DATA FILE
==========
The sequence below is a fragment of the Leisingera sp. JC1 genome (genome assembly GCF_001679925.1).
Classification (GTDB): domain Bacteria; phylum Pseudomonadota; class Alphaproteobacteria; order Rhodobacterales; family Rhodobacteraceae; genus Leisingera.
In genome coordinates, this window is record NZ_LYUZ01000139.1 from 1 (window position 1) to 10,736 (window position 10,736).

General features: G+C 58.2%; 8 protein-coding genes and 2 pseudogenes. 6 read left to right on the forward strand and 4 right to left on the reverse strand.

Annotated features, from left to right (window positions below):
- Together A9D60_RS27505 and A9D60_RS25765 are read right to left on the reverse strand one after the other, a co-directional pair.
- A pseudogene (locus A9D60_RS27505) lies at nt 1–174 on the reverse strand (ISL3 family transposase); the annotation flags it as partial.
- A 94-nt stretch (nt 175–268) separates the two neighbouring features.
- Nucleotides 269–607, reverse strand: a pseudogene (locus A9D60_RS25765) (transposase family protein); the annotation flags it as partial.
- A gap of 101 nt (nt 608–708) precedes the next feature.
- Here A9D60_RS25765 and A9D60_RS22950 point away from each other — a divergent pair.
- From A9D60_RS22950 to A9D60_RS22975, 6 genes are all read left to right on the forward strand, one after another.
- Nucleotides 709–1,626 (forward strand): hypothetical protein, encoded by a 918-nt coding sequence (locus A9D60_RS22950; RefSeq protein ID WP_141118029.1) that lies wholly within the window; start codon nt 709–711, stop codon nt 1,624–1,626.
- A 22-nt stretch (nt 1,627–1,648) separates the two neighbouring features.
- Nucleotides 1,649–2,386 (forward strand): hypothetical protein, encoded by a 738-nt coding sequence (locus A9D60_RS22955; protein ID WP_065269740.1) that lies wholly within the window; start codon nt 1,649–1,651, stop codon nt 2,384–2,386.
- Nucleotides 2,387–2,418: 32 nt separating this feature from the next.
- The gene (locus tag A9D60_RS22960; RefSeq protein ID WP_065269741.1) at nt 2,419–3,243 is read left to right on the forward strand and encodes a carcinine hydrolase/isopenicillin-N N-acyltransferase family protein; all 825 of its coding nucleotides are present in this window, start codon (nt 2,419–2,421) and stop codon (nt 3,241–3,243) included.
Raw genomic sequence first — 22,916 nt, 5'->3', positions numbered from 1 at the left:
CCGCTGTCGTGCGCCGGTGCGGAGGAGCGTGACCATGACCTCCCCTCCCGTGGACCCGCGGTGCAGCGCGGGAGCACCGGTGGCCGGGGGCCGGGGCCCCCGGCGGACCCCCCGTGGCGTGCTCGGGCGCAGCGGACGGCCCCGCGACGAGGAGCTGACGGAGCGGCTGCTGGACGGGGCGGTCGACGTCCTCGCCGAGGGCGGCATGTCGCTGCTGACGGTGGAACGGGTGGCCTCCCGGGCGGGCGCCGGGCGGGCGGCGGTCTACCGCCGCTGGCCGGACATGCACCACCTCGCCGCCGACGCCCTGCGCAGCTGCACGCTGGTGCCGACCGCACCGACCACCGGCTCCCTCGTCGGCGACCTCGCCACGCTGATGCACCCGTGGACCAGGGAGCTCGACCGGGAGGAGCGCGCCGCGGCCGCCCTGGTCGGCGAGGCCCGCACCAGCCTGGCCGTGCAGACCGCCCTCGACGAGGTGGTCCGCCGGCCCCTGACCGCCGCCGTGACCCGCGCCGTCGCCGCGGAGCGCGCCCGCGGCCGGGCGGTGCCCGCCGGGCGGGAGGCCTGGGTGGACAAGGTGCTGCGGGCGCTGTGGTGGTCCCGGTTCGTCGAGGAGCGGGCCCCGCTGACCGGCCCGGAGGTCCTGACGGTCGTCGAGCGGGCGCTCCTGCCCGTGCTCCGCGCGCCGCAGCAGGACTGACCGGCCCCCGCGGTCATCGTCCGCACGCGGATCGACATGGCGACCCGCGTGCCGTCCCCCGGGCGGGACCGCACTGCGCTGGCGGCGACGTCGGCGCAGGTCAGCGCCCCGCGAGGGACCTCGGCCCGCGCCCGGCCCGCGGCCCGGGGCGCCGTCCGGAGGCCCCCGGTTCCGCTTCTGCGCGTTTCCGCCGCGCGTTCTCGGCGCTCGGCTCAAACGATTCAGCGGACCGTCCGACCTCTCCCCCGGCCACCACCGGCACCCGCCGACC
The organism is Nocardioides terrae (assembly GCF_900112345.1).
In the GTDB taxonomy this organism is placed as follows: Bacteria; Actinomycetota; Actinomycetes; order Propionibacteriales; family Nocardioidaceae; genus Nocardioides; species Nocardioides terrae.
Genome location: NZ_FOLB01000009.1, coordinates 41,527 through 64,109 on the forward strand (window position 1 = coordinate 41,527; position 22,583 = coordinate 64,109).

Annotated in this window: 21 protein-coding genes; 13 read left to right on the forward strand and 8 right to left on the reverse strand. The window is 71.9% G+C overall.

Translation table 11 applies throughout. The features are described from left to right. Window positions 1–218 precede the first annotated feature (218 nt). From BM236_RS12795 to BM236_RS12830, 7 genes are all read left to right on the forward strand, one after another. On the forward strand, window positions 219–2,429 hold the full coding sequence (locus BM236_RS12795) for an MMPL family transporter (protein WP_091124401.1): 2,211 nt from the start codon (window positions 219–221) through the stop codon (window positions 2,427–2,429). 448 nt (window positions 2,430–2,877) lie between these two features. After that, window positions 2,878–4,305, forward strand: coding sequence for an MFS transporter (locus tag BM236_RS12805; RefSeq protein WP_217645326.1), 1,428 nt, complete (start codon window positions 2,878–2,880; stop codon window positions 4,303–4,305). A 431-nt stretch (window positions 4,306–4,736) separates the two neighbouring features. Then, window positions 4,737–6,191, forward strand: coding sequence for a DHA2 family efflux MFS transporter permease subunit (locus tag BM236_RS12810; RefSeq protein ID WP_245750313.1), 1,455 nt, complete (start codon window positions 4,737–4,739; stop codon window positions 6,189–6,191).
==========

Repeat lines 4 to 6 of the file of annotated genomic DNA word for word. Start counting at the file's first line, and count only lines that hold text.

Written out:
General features: G+C 58.2%; 8 protein-coding genes and 2 pseudogenes. 6 read left to right on the forward strand and 4 right to left on the reverse strand.

Annotated features, from left to right (window positions below):
- Together A9D60_RS27505 and A9D60_RS25765 are read right to left on the reverse strand one after the other, a co-directional pair.